Multi-scale comparisons of tree composition in Amazonian terra firme forests

Honorio Coronado, E.N., Baker, T.R., Phillips, O.L., Pitman, N.C.A., Pennington, R.T., Vásquez Martínez, R., Monteagudo, A., Mogollón, H., Dávila Cardozo, N., Ríos, M., García-Villacorta, R., Valderrama, E., Ahuite, M., Huamantupa, I., Neill, D.A., Laurance, W.F., Nascimento, H.E.M., Soares De Almeida, S., Killeen, T.J., Arroyo, L., Núñez, P., and Freitas Alvarado, L. (2009) Multi-scale comparisons of tree composition in Amazonian terra firme forests. Biogeosciences, 6 (11). pp. 2719-2731.

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Abstract

We explored the floristic composition of terra firme forests across Amazonia using 55 plots. Firstly, we examined the floristic patterns using both genus- and species-level data and found that the species-level analysis more clearly distinguishes among forests. Next, we compared the variation in plot floristic composition at regional- and continental-scales, and found that average among-pair floristic similarity and its decay with distance behave similarly at regional- and continental-scales. Nevertheless, geographical distance had different effects on floristic similarity within regions at distances <100 km, where north-western and south-western Amazonian regions showed greater floristic variation than plots of central and eastern Amazonia. Finally, we quantified the role of environmental factors and geographical distance for determining variation in floristic composition. A partial Mantel test indicated that while geographical distance appeared to be more important at continental scales, soil fertility was crucial at regional scales within western Amazonia, where areas with similar soil conditions were more likely to share a high number of species. Overall, these results suggest that regional-scale variation in floristic composition can rival continental-scale differences within Amazonian terra firme forests, and that variation in floristic composition at both scales is influenced by geographical distance and environmental factors, such as climate and soil fertility. To fully account for regional-scale variation in continental studies of floristic composition, future floristic studies should focus on forest types poorly represented at regional scales in current datasets, such as terra firme forests with high soil fertility in north-western Amazonia.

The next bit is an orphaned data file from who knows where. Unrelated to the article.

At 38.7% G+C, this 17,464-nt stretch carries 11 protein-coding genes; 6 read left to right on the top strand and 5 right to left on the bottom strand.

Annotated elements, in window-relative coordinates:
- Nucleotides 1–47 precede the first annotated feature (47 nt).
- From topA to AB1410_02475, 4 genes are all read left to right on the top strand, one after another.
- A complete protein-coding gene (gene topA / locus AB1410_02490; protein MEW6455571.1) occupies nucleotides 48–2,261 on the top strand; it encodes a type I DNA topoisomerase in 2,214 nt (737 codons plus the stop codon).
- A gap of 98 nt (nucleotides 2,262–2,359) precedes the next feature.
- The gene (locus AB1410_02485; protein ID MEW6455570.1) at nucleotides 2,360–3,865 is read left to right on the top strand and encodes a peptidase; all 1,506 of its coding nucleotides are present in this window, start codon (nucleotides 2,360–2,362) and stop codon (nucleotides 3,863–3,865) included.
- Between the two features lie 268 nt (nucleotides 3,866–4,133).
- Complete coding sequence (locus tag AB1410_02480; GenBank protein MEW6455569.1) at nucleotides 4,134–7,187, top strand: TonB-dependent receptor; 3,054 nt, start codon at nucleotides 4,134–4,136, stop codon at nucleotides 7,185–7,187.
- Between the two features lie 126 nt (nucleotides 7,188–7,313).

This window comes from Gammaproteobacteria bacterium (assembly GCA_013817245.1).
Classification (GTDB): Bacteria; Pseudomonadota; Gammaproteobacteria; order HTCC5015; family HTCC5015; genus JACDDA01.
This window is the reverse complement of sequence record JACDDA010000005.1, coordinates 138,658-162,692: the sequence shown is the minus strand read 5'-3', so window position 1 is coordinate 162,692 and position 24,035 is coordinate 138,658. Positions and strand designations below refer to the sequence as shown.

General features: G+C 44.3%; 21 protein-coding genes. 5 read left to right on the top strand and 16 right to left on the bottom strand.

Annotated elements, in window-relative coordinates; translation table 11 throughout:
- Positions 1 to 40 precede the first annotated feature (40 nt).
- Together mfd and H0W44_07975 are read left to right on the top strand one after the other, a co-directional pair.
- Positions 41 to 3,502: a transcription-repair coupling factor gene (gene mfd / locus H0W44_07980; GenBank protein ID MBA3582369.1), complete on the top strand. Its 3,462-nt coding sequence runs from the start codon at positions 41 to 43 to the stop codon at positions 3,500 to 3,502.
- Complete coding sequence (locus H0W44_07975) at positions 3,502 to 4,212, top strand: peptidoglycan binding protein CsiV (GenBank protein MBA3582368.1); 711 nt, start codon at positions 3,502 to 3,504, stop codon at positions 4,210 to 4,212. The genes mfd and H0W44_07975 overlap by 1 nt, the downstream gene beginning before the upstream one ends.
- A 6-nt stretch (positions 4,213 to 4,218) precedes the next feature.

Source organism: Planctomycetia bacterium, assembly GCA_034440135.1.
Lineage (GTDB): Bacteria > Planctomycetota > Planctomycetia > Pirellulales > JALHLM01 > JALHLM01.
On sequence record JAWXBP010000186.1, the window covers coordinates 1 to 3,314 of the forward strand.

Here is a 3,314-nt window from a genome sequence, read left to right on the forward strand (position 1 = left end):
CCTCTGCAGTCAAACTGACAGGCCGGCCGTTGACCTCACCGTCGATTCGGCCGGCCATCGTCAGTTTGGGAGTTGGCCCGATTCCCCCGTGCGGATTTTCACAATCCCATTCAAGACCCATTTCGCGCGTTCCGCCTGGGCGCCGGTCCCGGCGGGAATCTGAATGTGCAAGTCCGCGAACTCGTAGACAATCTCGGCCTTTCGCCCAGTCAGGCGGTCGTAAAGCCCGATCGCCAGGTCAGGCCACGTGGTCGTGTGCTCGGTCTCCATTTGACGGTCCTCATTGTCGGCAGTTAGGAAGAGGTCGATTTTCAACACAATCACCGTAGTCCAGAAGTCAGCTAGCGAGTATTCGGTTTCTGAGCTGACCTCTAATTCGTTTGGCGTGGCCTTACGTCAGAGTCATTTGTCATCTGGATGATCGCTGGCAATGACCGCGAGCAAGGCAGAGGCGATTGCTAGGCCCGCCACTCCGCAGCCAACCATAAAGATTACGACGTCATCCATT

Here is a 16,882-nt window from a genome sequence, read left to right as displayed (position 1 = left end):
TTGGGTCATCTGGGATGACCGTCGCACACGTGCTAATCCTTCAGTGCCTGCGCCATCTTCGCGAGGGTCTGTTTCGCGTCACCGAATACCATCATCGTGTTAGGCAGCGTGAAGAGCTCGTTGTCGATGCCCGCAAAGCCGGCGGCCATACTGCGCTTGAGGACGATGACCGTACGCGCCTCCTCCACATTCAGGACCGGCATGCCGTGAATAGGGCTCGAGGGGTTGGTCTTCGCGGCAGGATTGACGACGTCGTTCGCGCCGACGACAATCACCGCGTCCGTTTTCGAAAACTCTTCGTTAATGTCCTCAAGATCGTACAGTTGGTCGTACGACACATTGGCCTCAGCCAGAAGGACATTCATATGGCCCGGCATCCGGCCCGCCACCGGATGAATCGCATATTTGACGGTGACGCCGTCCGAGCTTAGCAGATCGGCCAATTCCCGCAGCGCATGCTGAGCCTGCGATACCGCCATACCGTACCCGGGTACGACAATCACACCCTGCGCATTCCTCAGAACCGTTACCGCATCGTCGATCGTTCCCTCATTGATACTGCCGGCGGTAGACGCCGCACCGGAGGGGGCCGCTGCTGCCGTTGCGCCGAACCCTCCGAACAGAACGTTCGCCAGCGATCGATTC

Item ID: 27566
Item Type: Article (Research - C1)
ISSN: 1726-4189
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© Author(s) 2009. This work is distributed under the Creative Commons Attribution 3.0 License.

Date Deposited: 07 Jun 2013 09:12
FoR Codes: 05 ENVIRONMENTAL SCIENCES > 0502 Environmental Science and Management > 050202 Conservation and Biodiversity @ 100%
SEO Codes: 96 ENVIRONMENT > 9608 Flora, Fauna and Biodiversity > 960899 Flora, Fauna and Biodiversity of Environments not elsewhere classified @ 100%
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